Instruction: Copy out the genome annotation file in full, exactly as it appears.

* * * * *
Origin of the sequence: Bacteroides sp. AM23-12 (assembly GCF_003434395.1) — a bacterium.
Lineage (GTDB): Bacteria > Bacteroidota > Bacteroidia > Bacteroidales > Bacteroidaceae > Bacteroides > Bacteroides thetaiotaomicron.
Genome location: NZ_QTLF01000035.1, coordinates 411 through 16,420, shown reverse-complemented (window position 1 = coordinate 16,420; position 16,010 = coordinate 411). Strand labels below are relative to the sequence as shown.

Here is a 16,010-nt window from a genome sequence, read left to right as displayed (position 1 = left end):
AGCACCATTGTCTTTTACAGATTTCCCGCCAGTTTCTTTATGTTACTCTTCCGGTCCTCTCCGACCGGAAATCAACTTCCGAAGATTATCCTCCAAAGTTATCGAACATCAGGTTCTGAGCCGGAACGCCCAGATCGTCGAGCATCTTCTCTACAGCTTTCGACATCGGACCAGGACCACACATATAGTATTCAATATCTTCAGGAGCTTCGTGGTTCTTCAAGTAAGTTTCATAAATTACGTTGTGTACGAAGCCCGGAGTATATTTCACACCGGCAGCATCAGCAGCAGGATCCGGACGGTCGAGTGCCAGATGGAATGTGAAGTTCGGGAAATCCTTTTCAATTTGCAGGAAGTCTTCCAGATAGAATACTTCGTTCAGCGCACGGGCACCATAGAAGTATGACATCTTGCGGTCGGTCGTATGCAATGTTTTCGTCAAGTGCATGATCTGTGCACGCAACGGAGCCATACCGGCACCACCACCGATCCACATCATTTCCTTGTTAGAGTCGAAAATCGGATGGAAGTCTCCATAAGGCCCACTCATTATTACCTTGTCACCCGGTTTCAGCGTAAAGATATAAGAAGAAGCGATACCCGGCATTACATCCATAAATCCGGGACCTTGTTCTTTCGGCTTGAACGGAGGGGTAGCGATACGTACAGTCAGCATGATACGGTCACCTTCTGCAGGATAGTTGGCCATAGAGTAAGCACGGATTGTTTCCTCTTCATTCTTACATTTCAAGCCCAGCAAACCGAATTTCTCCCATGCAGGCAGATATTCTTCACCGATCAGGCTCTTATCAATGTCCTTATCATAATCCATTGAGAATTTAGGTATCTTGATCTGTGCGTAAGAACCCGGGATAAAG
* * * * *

Origin of the sequence: Bacteroides sp. AM23-12 (assembly GCF_003434395.1) — a bacterium.
Lineage (GTDB): Bacteria > Bacteroidota > Bacteroidia > Bacteroidales > Bacteroidaceae > Bacteroides > Bacteroides thetaiotaomicron.
Genome location: NZ_QTLF01000035.1, coordinates 411 through 16,420, shown reverse-complemented (window position 1 = coordinate 16,420; position 16,010 = coordinate 411). Strand labels below are relative to the sequence as shown.

Here is a 16,010-nt window from a genome sequence, read left to right as displayed (position 1 = left end):
AGCACCATTGTCTTTTACAGATTTCCCGCCAGTTTCTTTATGTTACTCTTCCGGTCCTCTCCGACCGGAAATCAACTTCCGAAGATTATCCTCCAAAGTTATCGAACATCAGGTTCTGAGCCGGAACGCCCAGATCGTCGAGCATCTTCTCTACAGCTTTCGACATCGGACCAGGACCACACATATAGTATTCAATATCTTCAGGAGCTTCGTGGTTCTTCAAGTAAGTTTCATAAATTACGTTGTGTACGAAGCCCGGAGTATATTTCACACCGGCAGCATCAGCAGCAGGATCCGGACGGTCGAGTGCCAGATGGAATGTGAAGTTCGGGAAATCCTTTTCAATTTGCAGGAAGTCTTCCAGATAGAATACTTCGTTCAGCGCACGGGCACCATAGAAGTATGACATCTTGCGGTCGGTCGTATGCAATGTTTTCGTCAAGTGCATGATCTGTGCACGCAACGGAGCCATACCGGCACCACCACCGATCCACATCATTTCCTTGTTAGAGTCGAAAATCGGATGGAAGTCTCCATAAGGCCCACTCATTATTACCTTGTCACCCGGTTTCAGCGTAAAGATATAAGAAGAAGCGATACCCGGCATTACATCCATAAATCCGGGACCTTGTTCTTTCGGCTTGAACGGAGGGGTAGCGATACGTACAGTCAGCATGATACGGTCACCTTCTGCAGGATAGTTGGCCATAGAGTAAGCACGGATTGTTTCCTCTTCATTCTTACATTTCAAGCCCAGCAAACCGAATTTCTCCCATGCAGGCAGATATTCTTCACCGATCAGGCTCTTATCAATGTCCTTATCATAATCCATTGAGAATTTAGGTATCTTGATCTGTGCGTAAGAACCCGGGATAAAG